In September 1914, the company changed hands, when it was purchased by a consortium headed by Josef Kastengren. [3] In 1915, Tidaholm started selling their trucks under the Castor brand. After a series of management changes, this brand was abandoned by 1919. In 1917 sales to the important Russian market came to an abrupt halt with the Russian Revolution and the company entered a period of decline. From 200 employees in 1917, the staff numbered in the low tens in 1921. [4] The lineup was reduced as demand dried up, leaving the 2.5–3 tonnes (5,500–6,600 lb) model as the only available one by 1918. Due to rubber shortages, the trucks were also delivered with wheels that could accommodate ersatz tires made from wood. [5] The company barely stayed afloat by operating a saw mill, exporting wooden revetments as far afield as France, but in 1922 an order for five fire trucks to Jönköping began a slow upswing in company fortunes. [4]

Later vehicles

Tidaholms Bruk also sold German Fafnir cars and Argus and Deutz engines. It's very possible both engines and body from German cars was used on Tidaholm cars. A car made for Stockholms Södra Spårvägs AB  [ sv ] had a Bugatti engine. From 1923 onwards all parts were made using a tolerance system making all parts interchangeable and standardised. They also had a testing department that tested the parts before they were assembled. In the 1920s buses became very popular and the works built special bus chassis. The engines were often four cylinder engines giving something like 40-50 hp. Starting in 1928 they worked in two shifts to be able to meet demand. In 1929 they introduced hydraulic four wheel brakes, which was also when the company begun developing its first engine operating on the Hesselman principle. [6] In 1930 engineer Allan Lindström designed the first three-axis bus chassis with both rear axles driven and three differentials. This was important for buses as it meant larger passenger space and softer running. The design also allowed a lower tire pressure. The first heavy truck with sleeping cabin was made in 1930. In 1931 they also made road trains for passenger transport where the bus held 37 passengers and the trailer 23. They were used by SJ in Bohuslän.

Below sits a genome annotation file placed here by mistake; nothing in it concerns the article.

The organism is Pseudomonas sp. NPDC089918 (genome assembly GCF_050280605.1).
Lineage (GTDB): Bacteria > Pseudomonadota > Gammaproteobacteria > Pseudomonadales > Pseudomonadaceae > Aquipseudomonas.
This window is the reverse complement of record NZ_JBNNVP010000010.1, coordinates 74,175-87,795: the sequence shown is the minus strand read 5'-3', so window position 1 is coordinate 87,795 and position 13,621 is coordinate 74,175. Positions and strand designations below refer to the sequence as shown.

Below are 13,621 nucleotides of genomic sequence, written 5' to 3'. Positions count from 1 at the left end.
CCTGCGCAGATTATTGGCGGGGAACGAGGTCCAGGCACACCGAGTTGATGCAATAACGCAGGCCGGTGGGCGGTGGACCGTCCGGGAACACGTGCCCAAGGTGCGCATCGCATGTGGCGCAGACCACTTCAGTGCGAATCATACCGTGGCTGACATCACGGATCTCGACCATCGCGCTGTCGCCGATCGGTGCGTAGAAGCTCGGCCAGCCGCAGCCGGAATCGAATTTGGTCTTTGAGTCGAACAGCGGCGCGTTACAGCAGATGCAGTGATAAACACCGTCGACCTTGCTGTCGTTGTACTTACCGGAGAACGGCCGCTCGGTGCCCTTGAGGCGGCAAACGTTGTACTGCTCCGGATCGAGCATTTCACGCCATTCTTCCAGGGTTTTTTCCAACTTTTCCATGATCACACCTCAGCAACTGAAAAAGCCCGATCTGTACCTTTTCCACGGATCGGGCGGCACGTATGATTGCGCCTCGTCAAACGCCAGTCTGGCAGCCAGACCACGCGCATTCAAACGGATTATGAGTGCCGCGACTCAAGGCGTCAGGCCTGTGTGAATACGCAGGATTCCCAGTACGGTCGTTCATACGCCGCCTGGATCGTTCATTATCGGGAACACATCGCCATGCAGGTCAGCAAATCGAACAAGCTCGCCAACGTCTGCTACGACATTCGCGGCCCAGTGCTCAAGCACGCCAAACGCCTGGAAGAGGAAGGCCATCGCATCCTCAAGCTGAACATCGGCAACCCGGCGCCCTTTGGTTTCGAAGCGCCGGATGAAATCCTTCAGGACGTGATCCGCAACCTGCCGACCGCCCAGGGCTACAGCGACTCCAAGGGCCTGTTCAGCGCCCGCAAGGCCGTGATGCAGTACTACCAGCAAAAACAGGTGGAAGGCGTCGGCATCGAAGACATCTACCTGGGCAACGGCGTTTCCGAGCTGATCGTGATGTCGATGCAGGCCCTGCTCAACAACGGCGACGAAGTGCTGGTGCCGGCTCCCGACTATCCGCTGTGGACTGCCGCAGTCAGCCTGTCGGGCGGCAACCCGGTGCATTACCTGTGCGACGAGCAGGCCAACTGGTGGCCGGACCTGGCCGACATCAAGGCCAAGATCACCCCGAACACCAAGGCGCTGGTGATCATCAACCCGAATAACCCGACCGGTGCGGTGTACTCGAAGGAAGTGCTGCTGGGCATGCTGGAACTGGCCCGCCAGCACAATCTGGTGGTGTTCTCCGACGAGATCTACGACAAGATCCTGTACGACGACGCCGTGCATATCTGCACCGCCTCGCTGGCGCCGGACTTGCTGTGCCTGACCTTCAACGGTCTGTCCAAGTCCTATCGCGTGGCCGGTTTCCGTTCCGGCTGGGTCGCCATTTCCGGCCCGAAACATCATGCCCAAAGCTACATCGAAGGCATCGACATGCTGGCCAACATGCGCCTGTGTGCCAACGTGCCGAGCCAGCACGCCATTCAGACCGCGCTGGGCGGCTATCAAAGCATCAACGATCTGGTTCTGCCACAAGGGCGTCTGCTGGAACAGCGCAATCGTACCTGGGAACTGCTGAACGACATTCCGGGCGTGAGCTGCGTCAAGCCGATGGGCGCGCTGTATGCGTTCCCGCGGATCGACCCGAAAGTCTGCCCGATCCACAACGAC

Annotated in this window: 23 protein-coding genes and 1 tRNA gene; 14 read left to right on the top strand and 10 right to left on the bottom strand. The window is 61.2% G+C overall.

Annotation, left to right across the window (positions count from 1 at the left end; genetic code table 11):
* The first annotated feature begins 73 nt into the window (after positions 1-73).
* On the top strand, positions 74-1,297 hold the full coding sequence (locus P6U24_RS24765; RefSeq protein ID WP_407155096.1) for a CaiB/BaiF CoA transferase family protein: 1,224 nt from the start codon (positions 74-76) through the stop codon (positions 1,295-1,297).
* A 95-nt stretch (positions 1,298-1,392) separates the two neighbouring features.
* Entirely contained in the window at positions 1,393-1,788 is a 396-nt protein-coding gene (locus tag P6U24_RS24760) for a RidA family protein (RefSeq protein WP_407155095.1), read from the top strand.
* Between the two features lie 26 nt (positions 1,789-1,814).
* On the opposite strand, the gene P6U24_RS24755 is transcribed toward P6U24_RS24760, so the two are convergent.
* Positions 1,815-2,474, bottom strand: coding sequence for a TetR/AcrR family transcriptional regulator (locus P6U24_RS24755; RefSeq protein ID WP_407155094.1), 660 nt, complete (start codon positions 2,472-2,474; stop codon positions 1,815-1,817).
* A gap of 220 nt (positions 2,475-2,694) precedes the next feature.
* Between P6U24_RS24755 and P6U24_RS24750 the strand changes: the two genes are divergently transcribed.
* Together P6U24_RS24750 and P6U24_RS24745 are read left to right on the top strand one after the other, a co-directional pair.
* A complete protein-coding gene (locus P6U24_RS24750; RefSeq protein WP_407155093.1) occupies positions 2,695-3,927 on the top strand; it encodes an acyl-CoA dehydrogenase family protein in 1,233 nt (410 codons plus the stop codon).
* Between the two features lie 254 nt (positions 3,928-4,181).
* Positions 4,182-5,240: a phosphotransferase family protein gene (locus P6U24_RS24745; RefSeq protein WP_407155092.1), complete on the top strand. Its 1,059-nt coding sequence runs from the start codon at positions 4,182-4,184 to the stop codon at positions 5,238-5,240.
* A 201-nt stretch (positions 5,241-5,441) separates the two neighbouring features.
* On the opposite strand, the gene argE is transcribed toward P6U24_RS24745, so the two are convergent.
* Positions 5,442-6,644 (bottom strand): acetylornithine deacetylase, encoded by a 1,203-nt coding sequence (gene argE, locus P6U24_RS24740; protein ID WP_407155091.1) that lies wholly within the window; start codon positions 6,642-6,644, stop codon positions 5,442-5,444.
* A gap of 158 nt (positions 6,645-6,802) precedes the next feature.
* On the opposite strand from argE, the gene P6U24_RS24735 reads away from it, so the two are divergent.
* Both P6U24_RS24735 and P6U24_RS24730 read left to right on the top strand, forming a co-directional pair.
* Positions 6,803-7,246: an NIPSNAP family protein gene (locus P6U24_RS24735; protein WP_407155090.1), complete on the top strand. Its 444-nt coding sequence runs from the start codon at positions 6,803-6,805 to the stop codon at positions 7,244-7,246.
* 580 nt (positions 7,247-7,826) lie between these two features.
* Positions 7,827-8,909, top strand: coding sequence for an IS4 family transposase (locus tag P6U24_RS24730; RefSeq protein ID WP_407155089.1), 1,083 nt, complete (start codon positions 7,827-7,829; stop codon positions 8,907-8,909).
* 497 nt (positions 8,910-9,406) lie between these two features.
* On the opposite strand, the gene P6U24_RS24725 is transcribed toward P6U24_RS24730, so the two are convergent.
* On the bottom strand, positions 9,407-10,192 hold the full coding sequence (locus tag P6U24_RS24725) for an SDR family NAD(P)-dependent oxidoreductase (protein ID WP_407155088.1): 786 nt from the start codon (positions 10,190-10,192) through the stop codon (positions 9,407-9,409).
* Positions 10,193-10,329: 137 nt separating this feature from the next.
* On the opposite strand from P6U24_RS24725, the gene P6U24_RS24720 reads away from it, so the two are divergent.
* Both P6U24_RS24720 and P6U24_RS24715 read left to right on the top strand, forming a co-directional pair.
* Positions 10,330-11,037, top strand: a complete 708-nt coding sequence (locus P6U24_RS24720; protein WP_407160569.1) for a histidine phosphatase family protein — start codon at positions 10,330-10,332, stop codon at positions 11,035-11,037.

Tidaholms Bruk made well built engines and chassis and they sold well, but experiments and frequent new designs leading to small production runs cost a lot of money. The Great Depression led to the Kreuger crash, after which the company was taken over by Stockholms Enskilda Bank - controlled by the Wallenberg family. [7] The Wallenbergs already controlled Scania-Vabis, and with Volvo on the rise it was determined that already struggling Tidaholm company was going to have to close. [8] [9] In December 1933 the announcement was made, and in late summer 1934 activities began winding down. The final bus deliveries were made in early 1935. [7]

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  1. Chudi, Sixten (1956). "Tidaholms Bruks biltillverkning 1903–1933" [Automobile production at Tidaholms Bruk 1903–1933](PDF). Dædalus (in Swedish). Stockholm: Tekniska Museet. 26: 101. Archived from the original (PDF) on 2023-10-31.
  2. Sundfeldt, Björn (1991-01-24). "Då var det gyllene tider i Tidaholm" [It was a golden age in Tidaholm]. Teknikens Värld (in Swedish). Vol. 43, no. 2. Stockholm, Sweden: Specialtidningsförlaget AB. p. 42.
  3. 1 2 3 4 Sundfeldt 1991, p. 44.
  4. 1 2 Chudi 1956, p. 108.
  5. "Castor" Lastbilar (in Swedish), Tidaholm, Sweden: Tidaholms Verks Aktiebolag, 1918, p. 2, archived from the original on 2023-10-27 via National Library of Sweden
  6. Chudi 1956, p. 117.
  7. 1 2 Sundfeldt 1991, p. 45.
  8. Ekström, Gert (1984). Svenska bilbyggare. Allt om hobby. ISBN   91-85496-22-7.
  9. Tidaholm, Cars/Sweden, Konditori 100s Garage